The following article and illustration were clipped from the World War Two G.I. magazine, YANK; which we have included in our study of American World War One naval uniforms because we couldn't imagine that the regulations involving the wearing of the lid could have been that much more different from the days when Admiral Simms ran the shop.
American journalist and radio personality Franklin P. Adams (1881 - 1960) recalled the high-water mark of Chicago's Vaudeville (with some detail) for the editors of STAGE MAGAZINE, a witty and highly glossy magazine that concerned all the goings-on in the American theater of the day:
"They were Continuous Variety Shows. They ran - at any rate at the Olympic Theatre, known in Chicago as the Big O - from 12:30 p.m. to 11:00 p.m....While those days are often referred to as the Golden Days of Vaudeville, candor compels the admission that they were brimming with dross; that Vaudeville's standard in 1896 was no more aureate than musical comedy in 1935 is."
"Mesopotamia should be placed in the same file as Gallipoli, along with all the other various assorted fantasies conceived by his Lordship. Mr. Churchill hopes to avert any fresh rising by setting up an Arab Government. The people are to elect a National Assembly this summer, and the Assembly is to choose a ruler...Mr. Churchill admits that that he does not know whether the people of [Iraq], who are rent with tribal, sectarian, racial, and economic feuds, will choose the Emir Feisul."
Click here to read about Churchill's other folly: the Battle of Gallipoli.
The attached article briefly recalls the general discomfort that the German government experienced when confronted with a unique social sect called German-Americans. As handsome and affable as they might have been, these "volk" still irked the Kaiser and his administrators to a high degree, although this article points out that the Fatherland was warming to them slowly.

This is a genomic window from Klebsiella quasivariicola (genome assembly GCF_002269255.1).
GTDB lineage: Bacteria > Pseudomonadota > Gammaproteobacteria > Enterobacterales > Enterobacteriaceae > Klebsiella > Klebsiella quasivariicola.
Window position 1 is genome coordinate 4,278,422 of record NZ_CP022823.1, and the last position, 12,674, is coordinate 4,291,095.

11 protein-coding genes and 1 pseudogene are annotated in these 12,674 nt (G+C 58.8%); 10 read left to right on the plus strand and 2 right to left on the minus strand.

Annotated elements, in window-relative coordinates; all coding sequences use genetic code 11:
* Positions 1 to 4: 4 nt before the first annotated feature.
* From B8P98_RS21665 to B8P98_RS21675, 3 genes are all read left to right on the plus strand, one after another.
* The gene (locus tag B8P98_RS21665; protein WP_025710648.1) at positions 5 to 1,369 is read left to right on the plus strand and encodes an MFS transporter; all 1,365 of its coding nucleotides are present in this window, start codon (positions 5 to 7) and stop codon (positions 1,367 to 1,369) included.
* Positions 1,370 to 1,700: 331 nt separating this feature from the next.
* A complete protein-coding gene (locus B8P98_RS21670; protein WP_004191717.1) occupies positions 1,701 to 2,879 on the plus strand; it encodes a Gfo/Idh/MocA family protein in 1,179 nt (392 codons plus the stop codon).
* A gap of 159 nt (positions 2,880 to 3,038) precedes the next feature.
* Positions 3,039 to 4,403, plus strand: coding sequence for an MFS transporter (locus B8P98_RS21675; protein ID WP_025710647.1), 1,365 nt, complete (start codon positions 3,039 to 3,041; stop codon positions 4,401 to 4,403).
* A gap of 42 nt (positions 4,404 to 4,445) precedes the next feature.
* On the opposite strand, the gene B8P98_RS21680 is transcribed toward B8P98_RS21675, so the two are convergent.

This article makes a number of references to the Bancroft Treaty and how the agreement pertained to a particular German-American family named Meyer. After years spent in the U.S., Meyer the elder returned to Germany along with his wife and children - the story became a news-worthy when it was revealed that his draft-age son, a naturalized Yank, resisted military conscription and was thrown in the hoosegow. It was at that moment when the American embassy stepped forward.
Not surprisngly, Hitler didn't like German-Americans any better than the Kaiser...
The attached article from LITERARY DIGEST will give you a clear understanding of all that Britain went through in order to govern Iraq in the early Twenties; Britain's treaties with the Turkish and Angoran Governments in regards to the oil-rich region of Mosul, the selection of an Arab King and the suppression of various Iraqi revolts.
"The Mesopotamian Adventure" required a tremendous amount of treasure and yielded very little excitement for either party:
"At the end of the war we found Iraq upon our hands, and our Government agreed to accept a mandate for the administration for this inhospitable territory."
Click here to see a Punch Magazine cartoon about the British adventure in Iraq.
We were surprised to learn that even in this multicultural era of unenforced immigration laws - the last name Smith still stands as the most common surname in the United States - and as of 2021 there are 2,627,141 people with this last name living today. This article points out that there is always at any given time a Smith serving in Congress (currently that duty falls on the shoulders of Representative Chris Smith, who hails from the 4th District of New Jersey).